|"Claim (Whitney Version) by Pope.L|
During my recent trip to New York, a visit to the Whitney Biennial was at the top of my list. Now in its 78th iteration, the biennial exhibit showcased what American artists are doing right now. Most works in the show were created within the last two years. I was grateful to have docents guide me through the exhibit, which was spread over two floors of the museum.
Edward Hopper's "Early Sunday Morning" (on display
at the Whitney, but not part of the Biennial)
|"Exodus Evolution" by Jon Kessler|
|"Open Casket" by Dana Schutz|
Why, you might ask, is Dana Schutz' portrayal of Till so controversial? Isn't this a moment in history we shouldn't forget? The primary answer is because Ms. Schutz is white. “The subject matter is not Schutz’s,” one African-American artist wrote in a Facebook post. “White free speech and white creative freedom have been founded on the constraint of others..." There were protests in front of the painting, with demands that it be taken out back and burned. The Whitney did not comply with these demands, although it did post a response by Ms. Schutz. Schutz said she approached the work as a mother and that she would never sell the painting. (The protests, however, have surely had the unintended effect of raising Ms. Schutz' profile.) To read more about the controversy, click here.
"The Times Thay Ain't A-Changing Fast Enough!"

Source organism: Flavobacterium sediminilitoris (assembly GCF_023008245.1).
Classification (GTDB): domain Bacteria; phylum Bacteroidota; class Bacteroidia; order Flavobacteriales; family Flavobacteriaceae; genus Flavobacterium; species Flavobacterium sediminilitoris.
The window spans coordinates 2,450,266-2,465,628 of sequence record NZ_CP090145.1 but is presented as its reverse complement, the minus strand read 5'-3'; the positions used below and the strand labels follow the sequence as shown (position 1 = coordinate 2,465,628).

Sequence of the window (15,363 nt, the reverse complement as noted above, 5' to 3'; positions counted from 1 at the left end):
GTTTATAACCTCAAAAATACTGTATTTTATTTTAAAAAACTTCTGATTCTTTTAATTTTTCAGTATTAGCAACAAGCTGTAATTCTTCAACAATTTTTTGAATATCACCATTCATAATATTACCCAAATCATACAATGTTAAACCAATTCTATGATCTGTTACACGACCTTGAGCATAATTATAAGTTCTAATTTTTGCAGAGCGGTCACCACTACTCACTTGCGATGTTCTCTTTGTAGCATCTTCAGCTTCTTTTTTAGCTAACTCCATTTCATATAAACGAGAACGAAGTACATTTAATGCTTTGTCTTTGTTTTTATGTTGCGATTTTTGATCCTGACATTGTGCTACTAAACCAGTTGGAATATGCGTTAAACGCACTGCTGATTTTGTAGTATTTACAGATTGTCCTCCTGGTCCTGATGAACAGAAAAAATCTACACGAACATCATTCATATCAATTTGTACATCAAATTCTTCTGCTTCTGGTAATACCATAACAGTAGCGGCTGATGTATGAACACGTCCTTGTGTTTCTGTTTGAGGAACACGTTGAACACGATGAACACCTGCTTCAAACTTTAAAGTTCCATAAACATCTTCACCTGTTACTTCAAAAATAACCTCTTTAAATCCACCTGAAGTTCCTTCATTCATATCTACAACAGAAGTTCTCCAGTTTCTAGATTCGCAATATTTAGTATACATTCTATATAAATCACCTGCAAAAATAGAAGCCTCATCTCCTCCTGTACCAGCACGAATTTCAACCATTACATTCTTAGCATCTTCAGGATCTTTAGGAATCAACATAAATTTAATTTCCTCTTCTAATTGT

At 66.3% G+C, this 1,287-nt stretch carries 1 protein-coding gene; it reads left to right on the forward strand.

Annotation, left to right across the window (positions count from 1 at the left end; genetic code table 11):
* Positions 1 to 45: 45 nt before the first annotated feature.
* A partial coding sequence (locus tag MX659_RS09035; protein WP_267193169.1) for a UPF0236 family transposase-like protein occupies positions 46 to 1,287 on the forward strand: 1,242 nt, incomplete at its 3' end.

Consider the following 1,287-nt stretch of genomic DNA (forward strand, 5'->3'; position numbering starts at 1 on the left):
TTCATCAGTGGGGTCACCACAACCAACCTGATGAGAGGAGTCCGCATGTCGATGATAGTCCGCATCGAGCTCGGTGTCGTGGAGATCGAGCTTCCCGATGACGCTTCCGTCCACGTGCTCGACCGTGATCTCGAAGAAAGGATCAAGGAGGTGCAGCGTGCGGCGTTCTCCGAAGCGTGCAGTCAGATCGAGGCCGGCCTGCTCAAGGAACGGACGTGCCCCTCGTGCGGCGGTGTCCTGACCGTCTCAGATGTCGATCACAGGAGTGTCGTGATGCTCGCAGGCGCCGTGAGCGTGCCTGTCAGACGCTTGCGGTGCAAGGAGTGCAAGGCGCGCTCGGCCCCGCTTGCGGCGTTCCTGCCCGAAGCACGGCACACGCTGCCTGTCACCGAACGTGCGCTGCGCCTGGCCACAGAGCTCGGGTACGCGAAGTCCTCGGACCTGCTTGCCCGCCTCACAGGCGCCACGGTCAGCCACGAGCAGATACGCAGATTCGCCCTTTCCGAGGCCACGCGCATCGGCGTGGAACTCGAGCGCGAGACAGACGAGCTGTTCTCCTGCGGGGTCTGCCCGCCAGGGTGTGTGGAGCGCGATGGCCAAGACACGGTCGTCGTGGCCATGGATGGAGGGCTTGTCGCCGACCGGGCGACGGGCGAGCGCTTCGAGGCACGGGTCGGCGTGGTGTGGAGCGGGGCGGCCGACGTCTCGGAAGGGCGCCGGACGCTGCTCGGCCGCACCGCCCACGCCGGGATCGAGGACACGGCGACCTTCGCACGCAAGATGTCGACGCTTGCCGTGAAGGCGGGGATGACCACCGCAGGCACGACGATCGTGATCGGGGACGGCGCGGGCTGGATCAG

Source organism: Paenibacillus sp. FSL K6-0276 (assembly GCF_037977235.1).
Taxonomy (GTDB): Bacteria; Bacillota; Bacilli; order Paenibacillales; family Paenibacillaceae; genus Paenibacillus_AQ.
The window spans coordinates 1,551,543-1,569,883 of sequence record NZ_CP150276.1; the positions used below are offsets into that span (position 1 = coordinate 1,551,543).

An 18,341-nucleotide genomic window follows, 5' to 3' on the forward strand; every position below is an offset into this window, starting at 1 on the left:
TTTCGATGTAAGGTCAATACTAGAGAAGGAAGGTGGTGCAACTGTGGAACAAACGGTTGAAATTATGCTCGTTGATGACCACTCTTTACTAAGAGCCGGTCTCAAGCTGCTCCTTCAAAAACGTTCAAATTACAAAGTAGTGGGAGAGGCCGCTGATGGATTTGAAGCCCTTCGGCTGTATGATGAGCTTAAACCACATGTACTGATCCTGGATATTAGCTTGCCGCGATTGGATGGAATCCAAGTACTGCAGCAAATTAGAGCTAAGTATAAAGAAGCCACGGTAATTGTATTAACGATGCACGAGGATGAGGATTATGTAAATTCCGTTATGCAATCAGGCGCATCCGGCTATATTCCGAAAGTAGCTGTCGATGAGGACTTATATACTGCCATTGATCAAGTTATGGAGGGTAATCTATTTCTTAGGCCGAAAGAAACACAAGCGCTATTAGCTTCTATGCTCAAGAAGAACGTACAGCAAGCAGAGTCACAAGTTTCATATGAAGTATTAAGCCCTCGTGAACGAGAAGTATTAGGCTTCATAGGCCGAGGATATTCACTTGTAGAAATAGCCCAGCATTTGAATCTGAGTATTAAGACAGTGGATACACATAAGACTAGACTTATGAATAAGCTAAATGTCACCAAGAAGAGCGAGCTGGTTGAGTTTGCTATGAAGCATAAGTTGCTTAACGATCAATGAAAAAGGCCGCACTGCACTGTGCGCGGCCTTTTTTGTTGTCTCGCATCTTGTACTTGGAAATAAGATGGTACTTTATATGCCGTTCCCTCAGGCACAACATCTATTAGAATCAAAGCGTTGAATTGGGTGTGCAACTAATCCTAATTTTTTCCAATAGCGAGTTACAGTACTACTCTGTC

by Henry Taylor
Our docent explained that the social commentary in all of Taylor's work should be viewed through the lens of his personal history, which includes a grandfather who was lynched. One commentator suggested that what distinguishes Taylor's paintings from Schutz' "Open Casket" isn't the color of their skin but the seeming departure by Schutz from her typical subject matter. Click here to read this article.
|Detail from PopeL.'s "Claim (Whitney Version)"|
"This work isn't easily explainable by just looking at it," our docent acknowledged as our group peered at the creation. "Claim" (which is just one in a series of similar works) is intended to question the efficacy of data collection and the resulting categorization of individuals. PopeL. grew up with his own number as part of the welfare system. Today he's an associate professor in the Visual Arts Department at the University of Chicago.
The Whitney Bienniale took some work to appreciate. And that's fine with me. In the days since my visit, I've found my thoughts returning to the exhibit as I continue to consider works I saw. While I like a pretty painting as much as the next person, I also enjoy art that makes me think. As I said, the art world would be pretty boring if there were only Monets.